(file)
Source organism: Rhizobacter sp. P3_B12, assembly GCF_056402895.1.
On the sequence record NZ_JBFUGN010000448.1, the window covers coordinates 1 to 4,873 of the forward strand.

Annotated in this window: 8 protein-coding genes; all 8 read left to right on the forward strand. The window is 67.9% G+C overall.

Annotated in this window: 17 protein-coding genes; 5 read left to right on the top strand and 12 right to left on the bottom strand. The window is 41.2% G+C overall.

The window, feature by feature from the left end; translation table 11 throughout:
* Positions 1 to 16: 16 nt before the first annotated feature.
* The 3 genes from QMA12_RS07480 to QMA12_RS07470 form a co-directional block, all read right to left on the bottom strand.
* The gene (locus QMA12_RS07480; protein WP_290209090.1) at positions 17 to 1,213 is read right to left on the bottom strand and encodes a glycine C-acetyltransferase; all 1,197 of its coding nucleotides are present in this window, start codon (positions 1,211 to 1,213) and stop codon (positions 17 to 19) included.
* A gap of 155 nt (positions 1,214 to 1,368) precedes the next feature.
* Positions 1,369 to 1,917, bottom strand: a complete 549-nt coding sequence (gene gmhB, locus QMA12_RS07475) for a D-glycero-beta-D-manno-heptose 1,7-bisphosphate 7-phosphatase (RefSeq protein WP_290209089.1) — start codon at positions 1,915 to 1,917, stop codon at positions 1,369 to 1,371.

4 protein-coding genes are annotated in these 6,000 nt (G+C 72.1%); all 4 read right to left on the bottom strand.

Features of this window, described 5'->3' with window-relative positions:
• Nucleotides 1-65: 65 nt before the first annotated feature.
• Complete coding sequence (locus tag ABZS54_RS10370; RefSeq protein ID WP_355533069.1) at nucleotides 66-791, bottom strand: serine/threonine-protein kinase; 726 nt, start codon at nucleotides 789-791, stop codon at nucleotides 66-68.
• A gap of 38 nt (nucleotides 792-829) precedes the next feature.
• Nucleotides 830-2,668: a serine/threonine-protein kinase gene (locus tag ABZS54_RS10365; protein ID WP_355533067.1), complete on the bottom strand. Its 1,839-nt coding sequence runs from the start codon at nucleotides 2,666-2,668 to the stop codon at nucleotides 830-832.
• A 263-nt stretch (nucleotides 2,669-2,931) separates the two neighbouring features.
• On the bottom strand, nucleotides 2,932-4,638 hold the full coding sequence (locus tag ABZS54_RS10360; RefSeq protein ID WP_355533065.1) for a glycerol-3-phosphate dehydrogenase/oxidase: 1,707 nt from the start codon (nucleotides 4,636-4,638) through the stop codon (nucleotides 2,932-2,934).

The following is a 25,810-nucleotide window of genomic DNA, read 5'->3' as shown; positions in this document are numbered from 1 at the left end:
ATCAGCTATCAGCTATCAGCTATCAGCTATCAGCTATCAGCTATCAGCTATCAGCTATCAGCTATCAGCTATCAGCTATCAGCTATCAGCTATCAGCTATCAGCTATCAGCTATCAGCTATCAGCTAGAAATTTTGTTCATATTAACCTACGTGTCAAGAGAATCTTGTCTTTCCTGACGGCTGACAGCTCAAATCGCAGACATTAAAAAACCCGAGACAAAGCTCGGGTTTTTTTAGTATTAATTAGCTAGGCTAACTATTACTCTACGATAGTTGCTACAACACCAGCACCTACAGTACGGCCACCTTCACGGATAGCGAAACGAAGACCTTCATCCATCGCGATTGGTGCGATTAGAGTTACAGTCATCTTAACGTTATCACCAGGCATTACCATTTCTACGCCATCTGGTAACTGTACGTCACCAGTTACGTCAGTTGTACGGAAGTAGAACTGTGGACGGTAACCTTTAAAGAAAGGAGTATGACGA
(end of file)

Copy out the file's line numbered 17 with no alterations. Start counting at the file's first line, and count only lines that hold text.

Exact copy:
• A 263-nt stretch (nucleotides 2,669-2,931) separates the two neighbouring features.